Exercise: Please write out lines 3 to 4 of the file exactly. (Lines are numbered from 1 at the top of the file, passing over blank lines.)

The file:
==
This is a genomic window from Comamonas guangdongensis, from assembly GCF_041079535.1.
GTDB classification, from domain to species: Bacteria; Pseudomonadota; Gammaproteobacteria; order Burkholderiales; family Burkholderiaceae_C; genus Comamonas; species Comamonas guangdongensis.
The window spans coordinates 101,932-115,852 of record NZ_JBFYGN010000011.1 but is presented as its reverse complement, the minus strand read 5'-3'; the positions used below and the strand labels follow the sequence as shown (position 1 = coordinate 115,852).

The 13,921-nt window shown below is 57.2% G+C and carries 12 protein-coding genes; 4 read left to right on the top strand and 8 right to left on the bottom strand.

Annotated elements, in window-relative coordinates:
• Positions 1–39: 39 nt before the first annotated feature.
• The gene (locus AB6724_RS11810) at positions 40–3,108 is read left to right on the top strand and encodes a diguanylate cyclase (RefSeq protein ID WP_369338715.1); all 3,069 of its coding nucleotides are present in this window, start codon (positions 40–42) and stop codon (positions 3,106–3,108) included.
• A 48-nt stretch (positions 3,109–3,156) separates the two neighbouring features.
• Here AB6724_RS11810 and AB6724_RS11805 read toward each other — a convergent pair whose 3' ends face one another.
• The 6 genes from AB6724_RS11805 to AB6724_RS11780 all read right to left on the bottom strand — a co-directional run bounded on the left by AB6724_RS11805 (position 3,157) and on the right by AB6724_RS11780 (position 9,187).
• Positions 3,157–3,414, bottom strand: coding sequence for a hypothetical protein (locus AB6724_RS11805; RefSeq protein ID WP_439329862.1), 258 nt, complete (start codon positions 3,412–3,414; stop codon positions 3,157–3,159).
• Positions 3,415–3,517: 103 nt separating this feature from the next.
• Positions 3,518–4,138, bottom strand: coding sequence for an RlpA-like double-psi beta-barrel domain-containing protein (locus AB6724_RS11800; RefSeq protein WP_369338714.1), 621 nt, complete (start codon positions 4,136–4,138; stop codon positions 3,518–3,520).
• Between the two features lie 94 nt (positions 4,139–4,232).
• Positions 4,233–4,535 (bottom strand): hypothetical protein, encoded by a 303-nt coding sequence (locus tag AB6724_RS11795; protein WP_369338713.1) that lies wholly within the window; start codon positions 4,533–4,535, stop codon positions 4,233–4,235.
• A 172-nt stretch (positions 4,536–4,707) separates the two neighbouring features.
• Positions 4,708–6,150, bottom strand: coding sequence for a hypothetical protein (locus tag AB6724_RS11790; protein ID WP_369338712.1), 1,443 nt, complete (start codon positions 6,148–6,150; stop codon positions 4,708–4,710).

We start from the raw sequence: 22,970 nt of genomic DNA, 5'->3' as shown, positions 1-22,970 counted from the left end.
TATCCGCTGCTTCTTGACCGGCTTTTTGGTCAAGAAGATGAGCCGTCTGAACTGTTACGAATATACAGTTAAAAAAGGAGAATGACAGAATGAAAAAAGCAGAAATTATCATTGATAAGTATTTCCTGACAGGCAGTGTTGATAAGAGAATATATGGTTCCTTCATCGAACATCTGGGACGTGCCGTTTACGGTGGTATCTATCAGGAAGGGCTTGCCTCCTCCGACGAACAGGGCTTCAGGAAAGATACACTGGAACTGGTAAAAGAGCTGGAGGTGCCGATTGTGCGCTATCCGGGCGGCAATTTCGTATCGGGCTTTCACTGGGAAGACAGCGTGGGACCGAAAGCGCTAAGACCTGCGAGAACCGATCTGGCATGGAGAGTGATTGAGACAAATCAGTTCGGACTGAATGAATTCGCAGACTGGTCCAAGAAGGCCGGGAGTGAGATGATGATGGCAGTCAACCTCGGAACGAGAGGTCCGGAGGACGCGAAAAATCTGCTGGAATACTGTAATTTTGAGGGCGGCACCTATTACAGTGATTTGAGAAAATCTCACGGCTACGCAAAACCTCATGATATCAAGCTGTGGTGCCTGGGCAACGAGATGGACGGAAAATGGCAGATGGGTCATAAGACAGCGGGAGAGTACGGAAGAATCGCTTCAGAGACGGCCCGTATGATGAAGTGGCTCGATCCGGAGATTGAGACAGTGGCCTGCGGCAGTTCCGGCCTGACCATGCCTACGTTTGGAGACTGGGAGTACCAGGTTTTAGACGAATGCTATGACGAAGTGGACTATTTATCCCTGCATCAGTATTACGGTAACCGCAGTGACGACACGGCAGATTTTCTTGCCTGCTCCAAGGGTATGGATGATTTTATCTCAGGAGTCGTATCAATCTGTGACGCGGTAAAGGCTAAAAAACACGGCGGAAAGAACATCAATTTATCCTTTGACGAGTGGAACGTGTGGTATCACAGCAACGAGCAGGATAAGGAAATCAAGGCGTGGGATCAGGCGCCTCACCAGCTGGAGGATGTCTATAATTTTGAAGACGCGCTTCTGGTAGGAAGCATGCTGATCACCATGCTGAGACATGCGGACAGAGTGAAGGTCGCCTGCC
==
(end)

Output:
The window spans coordinates 101,932-115,852 of record NZ_JBFYGN010000011.1 but is presented as its reverse complement, the minus strand read 5'-3'; the positions used below and the strand labels follow the sequence as shown (position 1 = coordinate 115,852).

The 13,921-nt window shown below is 57.2% G+C and carries 12 protein-coding genes; 4 read left to right on the top strand and 8 right to left on the bottom strand.